Adoption Agency

Getting Through the Holidays While Waiting to Adopt
by Sally Bosse

  • Know that the holiday season is a very difficult time for many people. Know your triggers. Take a personal inventory – know where you’re at emotionally.
  • Accept where you are at and how you are responding emotionally. It’s okay if you’re angry, sad, frustrated, jealous, etc.
  • Have a plan for get-togethers. Know who is going to be at each function. Family and friends ask questions. Some avoid asking you questions for fear of upsetting you.
  • Be prepared and maybe make your wishes known to them ahead of time if you’re willing to talk about it or not. Practice what to say before going to get-togethers.
  • Know that most people who ask you about your adoption are just curious and ask questions because they care about you. Know that they just might not be great at it and may say something in a way that is upsetting to you.
  • Be in a position where you can leave if you become overwhelmed.
  • Be prepared to spend time with families who have children or women that are pregnant.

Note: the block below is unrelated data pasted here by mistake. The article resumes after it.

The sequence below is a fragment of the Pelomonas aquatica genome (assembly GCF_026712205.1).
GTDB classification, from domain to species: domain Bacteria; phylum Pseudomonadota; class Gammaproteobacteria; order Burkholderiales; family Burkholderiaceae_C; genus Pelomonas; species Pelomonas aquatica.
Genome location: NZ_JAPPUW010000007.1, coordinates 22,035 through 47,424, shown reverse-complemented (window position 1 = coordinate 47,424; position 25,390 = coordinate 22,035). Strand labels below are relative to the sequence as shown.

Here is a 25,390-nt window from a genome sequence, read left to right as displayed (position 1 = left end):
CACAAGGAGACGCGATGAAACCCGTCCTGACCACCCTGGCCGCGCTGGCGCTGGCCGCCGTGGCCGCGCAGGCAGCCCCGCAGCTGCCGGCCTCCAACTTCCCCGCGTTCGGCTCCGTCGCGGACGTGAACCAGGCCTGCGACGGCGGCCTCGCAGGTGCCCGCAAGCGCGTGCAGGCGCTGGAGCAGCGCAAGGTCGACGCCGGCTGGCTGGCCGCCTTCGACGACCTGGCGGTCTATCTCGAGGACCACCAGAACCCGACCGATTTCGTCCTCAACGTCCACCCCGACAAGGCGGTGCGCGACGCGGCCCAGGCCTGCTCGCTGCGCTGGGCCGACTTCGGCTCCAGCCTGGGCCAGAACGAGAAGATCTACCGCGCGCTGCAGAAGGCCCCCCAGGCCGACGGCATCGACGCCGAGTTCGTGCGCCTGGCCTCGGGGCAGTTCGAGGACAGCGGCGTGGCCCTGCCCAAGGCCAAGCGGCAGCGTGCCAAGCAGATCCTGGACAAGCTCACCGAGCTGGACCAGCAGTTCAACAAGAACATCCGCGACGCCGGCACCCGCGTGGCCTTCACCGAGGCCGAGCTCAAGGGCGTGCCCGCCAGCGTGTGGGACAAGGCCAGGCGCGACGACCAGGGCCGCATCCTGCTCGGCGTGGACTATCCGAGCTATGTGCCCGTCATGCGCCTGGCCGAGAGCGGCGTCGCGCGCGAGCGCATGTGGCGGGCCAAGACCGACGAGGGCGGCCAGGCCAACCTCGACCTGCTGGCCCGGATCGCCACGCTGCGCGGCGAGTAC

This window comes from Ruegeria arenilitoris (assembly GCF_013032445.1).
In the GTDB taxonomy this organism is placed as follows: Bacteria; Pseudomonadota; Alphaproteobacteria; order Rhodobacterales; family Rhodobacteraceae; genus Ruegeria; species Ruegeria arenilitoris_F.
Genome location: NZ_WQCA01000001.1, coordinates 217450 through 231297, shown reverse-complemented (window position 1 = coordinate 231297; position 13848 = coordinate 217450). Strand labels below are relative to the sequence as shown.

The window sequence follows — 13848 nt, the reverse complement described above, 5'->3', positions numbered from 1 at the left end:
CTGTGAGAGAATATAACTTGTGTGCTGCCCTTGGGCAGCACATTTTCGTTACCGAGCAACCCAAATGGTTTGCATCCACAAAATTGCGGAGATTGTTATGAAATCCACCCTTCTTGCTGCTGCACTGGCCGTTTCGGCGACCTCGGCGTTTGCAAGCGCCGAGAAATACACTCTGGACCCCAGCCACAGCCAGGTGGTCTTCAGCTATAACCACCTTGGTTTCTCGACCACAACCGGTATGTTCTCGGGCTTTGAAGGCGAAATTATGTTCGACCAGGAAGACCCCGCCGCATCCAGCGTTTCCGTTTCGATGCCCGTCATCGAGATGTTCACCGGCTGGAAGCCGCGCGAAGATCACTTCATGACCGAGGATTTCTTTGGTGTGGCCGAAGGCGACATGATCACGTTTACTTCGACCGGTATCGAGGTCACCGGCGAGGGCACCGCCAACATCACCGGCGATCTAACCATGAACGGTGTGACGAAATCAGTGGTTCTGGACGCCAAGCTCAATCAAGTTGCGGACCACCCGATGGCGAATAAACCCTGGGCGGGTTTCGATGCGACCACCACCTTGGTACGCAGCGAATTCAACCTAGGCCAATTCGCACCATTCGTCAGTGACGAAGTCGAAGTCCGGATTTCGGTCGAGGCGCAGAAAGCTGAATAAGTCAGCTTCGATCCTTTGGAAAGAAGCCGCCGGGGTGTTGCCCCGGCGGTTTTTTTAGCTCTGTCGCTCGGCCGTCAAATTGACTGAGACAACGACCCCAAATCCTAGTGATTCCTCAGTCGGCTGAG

• Know your limits. It’s okay to set limits on your interactions with friends and family. It’s also okay to say no to attending an event, even if it’s family.
  • Know that your spouse/partner may respond to the holidays quite different from you. Be sure to be patient with one another and to give each other the time and space needed.
  • Communicate with your needs with your spouse/partner and what social gatherings you’re able to handle.
  • Take a mental break – if needed –from thinking about the adoption. Distancing yourself from it for a short time may be helpful.
  • Be sure to practice self-care. Make sure you are eating healthy, exercising, and getting enough sleep. Seek counseling if needed. Get a massage. Go to the hot springs in Idaho City. Be good to yourself.
  • Find your support system and lean on them – whether it’s close friends or family or other parents who have adopted or are waiting too.
  • Do something fun or special for yourself or with your spouse/partner.
  • Focus on others by volunteering or by doing for others (such as buying toys for needy children) or do something thoughtful for someone in your life. It will help put your own blessings into perspective.
  • Make a keepsake for your future child.
  • Write a letter to your child – whether it’s one that you’ve lost and/or the one you’re waiting for. You may find this very cathartic.
  • Try focusing on your birth mother and sending her love and encouragement.
  • Try to stay distracted if possible.
  • Count your blessings and stay hopeful.
  • This will help you stay positive.